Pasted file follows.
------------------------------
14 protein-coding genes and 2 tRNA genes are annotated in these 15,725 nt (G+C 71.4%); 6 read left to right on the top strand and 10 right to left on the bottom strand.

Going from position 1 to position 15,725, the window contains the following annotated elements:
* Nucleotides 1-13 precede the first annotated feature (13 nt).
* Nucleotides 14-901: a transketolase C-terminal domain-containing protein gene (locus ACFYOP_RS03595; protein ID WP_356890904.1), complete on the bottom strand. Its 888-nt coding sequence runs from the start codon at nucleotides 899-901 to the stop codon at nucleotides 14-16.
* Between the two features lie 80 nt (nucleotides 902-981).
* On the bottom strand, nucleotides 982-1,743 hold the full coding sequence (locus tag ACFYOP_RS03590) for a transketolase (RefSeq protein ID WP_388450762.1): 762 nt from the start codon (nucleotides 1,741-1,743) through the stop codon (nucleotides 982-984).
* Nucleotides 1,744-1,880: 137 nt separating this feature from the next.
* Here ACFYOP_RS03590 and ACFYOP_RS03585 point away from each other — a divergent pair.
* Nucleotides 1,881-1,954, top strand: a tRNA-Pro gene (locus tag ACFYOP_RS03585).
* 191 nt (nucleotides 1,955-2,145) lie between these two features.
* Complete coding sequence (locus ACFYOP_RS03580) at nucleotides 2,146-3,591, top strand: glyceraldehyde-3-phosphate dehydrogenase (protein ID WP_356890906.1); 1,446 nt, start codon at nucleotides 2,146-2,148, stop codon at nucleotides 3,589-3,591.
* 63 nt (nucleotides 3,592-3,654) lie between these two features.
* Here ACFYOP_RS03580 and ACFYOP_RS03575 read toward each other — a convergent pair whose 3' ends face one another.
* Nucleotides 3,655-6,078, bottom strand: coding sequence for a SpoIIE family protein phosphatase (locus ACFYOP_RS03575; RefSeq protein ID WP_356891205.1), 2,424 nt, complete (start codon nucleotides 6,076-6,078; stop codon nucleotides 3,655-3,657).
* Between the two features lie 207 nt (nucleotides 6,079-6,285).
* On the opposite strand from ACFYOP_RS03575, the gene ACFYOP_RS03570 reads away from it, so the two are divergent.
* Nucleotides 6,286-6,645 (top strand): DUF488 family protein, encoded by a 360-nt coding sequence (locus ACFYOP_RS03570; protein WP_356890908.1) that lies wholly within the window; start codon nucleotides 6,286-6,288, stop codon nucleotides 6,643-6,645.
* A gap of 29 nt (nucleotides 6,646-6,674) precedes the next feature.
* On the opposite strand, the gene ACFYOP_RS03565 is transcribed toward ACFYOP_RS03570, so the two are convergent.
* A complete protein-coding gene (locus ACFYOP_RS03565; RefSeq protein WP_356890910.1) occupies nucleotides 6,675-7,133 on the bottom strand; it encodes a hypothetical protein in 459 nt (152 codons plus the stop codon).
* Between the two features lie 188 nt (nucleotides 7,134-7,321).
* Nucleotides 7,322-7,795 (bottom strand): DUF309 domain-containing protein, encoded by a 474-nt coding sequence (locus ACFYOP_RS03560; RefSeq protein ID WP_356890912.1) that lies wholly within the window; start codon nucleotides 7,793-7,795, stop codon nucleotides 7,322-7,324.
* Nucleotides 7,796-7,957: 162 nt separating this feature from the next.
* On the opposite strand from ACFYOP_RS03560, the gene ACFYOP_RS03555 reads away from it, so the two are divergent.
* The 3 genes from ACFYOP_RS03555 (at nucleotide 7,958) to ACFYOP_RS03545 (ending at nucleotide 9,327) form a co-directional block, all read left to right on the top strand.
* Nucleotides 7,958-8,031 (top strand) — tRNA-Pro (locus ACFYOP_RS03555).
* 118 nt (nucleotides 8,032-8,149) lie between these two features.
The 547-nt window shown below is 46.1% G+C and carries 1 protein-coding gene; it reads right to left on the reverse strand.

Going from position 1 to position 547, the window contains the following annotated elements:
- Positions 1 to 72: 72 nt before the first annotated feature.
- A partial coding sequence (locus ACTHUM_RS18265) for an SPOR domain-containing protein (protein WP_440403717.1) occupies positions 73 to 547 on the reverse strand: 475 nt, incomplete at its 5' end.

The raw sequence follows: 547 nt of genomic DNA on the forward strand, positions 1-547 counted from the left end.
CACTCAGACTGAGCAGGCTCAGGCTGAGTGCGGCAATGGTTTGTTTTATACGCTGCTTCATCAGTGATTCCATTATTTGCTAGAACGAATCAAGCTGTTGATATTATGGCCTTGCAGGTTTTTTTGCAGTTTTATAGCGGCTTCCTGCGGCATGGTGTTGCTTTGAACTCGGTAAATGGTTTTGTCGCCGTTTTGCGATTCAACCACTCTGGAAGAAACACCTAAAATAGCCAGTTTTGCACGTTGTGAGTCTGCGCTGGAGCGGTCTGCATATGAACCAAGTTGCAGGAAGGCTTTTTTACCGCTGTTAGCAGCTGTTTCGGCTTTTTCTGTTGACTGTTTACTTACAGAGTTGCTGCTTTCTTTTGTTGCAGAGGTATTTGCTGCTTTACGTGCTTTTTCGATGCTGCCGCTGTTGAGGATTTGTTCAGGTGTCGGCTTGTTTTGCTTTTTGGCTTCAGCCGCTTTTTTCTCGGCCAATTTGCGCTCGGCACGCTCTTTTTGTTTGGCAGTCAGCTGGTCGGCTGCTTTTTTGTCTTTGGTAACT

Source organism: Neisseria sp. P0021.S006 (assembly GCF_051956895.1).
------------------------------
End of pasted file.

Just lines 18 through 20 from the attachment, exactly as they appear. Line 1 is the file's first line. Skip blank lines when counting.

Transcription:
* A gap of 29 nt (nucleotides 6,646-6,674) precedes the next feature.
* On the opposite strand, the gene ACFYOP_RS03565 is transcribed toward ACFYOP_RS03570, so the two are convergent.
* A complete protein-coding gene (locus ACFYOP_RS03565; RefSeq protein WP_356890910.1) occupies nucleotides 6,675-7,133 on the bottom strand; it encodes a hypothetical protein in 459 nt (152 codons plus the stop codon).